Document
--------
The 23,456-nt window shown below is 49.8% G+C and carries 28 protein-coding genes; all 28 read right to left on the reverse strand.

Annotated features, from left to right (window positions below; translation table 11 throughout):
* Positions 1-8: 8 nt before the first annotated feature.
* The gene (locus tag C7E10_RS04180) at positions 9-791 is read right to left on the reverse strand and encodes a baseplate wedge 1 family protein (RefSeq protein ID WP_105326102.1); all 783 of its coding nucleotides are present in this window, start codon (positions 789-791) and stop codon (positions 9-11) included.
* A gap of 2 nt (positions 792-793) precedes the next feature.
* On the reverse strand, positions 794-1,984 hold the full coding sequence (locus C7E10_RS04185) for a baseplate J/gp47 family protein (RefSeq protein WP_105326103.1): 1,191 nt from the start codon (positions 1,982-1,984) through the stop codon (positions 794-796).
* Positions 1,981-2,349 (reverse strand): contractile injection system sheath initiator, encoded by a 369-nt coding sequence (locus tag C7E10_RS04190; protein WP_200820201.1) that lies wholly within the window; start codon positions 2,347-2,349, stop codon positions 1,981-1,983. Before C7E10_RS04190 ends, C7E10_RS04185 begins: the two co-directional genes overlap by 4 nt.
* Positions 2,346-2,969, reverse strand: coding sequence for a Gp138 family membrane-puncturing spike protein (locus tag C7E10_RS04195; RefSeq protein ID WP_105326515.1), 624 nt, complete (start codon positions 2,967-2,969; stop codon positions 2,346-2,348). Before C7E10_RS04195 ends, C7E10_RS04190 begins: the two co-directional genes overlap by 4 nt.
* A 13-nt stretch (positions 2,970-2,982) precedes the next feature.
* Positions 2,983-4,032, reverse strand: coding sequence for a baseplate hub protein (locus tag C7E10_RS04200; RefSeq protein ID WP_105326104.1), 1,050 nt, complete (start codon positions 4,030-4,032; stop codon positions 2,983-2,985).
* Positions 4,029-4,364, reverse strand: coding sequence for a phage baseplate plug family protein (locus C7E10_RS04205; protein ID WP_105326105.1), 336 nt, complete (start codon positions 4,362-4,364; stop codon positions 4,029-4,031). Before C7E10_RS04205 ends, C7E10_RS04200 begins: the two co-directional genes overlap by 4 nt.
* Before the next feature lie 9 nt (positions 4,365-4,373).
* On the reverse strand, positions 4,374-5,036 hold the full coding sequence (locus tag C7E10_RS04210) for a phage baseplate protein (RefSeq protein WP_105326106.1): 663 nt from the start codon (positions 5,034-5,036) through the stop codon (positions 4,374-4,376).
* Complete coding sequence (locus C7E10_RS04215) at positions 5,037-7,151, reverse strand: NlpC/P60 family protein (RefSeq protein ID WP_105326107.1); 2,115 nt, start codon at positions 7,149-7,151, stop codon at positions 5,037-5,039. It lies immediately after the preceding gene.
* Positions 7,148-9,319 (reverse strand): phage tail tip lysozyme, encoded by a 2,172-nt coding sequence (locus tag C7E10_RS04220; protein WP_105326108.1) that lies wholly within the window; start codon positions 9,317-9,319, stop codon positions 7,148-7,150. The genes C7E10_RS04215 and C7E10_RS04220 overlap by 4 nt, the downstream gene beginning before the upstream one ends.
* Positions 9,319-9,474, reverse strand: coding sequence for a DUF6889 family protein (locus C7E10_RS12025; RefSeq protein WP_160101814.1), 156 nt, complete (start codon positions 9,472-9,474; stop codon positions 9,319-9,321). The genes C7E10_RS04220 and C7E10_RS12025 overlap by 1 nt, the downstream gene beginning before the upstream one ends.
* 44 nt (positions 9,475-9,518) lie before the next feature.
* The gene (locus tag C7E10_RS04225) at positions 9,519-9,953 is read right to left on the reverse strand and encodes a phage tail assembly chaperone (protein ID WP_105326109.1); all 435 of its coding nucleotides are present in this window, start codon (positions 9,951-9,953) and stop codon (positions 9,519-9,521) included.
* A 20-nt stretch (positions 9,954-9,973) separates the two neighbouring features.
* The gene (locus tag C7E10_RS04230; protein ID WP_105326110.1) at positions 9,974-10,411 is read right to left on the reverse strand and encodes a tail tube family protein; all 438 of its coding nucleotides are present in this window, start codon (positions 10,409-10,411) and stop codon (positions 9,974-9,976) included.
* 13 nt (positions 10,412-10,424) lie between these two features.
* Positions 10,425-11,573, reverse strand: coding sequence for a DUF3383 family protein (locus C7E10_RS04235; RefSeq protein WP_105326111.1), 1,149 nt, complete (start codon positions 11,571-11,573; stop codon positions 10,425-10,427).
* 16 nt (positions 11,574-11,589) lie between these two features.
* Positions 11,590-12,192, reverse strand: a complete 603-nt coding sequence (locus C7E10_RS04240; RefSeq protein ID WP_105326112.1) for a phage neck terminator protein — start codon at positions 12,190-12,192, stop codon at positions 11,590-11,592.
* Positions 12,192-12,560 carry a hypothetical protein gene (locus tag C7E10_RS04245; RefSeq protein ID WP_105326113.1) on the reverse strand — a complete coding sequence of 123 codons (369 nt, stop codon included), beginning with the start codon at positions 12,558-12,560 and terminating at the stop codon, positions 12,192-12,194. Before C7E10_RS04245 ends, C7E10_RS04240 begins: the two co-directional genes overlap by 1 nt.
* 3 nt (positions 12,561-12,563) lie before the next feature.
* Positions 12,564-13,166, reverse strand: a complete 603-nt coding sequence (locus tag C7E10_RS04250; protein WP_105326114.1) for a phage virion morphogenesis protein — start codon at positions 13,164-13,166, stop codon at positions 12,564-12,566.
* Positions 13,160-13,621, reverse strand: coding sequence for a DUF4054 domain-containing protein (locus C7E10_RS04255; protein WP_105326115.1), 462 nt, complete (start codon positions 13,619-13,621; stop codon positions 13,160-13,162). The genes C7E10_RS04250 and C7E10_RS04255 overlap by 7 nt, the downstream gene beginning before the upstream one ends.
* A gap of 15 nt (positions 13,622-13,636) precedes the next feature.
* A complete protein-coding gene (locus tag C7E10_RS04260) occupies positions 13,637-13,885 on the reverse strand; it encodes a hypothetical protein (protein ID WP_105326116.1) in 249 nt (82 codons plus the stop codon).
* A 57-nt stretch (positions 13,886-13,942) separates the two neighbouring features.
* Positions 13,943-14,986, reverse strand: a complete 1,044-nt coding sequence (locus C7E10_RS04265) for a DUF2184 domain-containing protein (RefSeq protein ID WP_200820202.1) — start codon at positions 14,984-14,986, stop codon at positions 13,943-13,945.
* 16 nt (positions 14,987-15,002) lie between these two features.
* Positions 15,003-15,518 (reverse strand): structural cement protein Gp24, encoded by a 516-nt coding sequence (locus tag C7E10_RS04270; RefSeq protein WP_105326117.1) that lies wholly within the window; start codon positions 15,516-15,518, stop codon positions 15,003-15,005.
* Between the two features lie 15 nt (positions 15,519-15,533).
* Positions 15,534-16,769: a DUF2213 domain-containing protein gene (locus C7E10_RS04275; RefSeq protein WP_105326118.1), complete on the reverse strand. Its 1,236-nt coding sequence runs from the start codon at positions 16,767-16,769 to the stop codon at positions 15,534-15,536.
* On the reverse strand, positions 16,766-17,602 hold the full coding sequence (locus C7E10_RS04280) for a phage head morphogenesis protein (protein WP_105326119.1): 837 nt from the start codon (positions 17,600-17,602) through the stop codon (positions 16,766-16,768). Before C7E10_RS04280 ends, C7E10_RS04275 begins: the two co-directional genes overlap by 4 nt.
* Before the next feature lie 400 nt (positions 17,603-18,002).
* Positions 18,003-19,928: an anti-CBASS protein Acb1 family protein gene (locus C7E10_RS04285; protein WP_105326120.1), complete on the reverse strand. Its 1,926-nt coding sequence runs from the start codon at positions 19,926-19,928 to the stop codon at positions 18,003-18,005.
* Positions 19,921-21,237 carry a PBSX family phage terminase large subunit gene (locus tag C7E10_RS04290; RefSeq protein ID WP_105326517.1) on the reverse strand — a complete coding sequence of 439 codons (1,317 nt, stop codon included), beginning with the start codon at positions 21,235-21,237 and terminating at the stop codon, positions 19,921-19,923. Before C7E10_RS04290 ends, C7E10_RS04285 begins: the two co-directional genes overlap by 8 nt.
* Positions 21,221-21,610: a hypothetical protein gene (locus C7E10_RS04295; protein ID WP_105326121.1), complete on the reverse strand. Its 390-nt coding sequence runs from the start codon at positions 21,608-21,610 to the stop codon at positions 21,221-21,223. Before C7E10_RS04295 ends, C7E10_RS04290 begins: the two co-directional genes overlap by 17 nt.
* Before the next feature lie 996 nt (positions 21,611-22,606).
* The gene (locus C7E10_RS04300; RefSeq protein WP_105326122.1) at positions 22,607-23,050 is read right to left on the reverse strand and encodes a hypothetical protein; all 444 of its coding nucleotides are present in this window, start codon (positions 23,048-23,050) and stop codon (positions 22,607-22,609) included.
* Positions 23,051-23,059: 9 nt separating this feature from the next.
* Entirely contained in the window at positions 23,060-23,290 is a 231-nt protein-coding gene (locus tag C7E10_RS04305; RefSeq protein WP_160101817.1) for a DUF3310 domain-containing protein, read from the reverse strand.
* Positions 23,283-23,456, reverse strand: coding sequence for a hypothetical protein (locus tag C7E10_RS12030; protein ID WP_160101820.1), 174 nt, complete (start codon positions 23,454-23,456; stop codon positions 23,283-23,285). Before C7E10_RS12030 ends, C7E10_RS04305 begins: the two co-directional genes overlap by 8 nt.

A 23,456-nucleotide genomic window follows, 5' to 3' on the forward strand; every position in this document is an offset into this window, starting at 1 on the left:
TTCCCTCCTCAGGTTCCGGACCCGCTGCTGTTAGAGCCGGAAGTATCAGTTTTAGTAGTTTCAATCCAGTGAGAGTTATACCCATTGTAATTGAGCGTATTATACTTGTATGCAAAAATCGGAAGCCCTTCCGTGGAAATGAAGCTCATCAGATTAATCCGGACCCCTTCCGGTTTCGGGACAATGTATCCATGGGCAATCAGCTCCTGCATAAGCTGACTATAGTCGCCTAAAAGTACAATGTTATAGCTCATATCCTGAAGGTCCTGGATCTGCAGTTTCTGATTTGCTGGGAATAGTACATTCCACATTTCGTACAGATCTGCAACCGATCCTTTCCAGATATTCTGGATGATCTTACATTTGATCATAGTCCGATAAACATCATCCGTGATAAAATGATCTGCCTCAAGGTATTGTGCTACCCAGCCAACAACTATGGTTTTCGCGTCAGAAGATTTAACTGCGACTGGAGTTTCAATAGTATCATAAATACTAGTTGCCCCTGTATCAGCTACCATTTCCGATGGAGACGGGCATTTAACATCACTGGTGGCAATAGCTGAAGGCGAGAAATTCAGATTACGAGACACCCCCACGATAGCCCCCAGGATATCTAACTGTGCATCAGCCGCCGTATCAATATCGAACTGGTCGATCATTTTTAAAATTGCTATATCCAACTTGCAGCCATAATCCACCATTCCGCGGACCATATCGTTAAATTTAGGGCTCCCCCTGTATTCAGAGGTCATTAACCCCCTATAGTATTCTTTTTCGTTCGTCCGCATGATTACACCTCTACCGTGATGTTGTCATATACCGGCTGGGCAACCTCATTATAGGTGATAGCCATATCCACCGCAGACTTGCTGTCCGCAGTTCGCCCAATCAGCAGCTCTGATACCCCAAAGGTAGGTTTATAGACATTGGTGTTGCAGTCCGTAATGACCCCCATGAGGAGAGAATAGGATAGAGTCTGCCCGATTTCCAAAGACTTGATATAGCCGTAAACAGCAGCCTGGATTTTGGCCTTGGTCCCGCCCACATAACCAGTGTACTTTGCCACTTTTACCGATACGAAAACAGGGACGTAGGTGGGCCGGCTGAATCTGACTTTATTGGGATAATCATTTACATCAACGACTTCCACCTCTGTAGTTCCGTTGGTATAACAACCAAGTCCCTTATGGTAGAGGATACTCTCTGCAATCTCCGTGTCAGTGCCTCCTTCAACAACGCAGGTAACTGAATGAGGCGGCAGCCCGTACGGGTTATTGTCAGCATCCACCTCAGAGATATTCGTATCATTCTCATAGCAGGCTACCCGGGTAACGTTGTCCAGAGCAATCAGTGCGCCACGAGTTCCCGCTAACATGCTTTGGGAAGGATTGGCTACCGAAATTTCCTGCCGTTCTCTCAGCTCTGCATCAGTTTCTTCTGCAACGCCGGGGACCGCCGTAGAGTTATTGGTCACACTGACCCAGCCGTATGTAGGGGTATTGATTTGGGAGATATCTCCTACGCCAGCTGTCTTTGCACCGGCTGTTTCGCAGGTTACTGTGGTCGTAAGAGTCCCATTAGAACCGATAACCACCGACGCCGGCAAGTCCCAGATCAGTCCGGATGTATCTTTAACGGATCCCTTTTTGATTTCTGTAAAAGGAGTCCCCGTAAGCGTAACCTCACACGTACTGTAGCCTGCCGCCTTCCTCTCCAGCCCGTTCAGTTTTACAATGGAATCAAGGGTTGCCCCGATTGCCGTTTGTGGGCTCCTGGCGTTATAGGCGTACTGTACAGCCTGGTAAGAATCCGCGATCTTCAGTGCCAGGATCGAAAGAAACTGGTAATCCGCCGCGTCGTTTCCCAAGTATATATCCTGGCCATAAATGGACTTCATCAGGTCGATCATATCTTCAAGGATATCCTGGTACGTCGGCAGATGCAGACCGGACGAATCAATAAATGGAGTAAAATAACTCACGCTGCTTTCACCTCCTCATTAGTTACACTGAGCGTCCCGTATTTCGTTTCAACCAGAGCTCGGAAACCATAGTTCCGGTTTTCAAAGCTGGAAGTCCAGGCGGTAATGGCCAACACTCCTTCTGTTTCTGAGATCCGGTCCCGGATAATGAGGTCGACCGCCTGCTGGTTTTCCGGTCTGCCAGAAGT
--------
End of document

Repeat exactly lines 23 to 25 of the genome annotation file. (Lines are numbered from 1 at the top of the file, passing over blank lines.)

* 16 nt (positions 11,574-11,589) lie between these two features.
* Positions 11,590-12,192, reverse strand: a complete 603-nt coding sequence (locus C7E10_RS04240; RefSeq protein ID WP_105326112.1) for a phage neck terminator protein — start codon at positions 12,190-12,192, stop codon at positions 11,590-11,592.
* Positions 12,192-12,560 carry a hypothetical protein gene (locus tag C7E10_RS04245; RefSeq protein ID WP_105326113.1) on the reverse strand — a complete coding sequence of 123 codons (369 nt, stop codon included), beginning with the start codon at positions 12,558-12,560 and terminating at the stop codon, positions 12,192-12,194. Before C7E10_RS04245 ends, C7E10_RS04240 begins: the two co-directional genes overlap by 1 nt.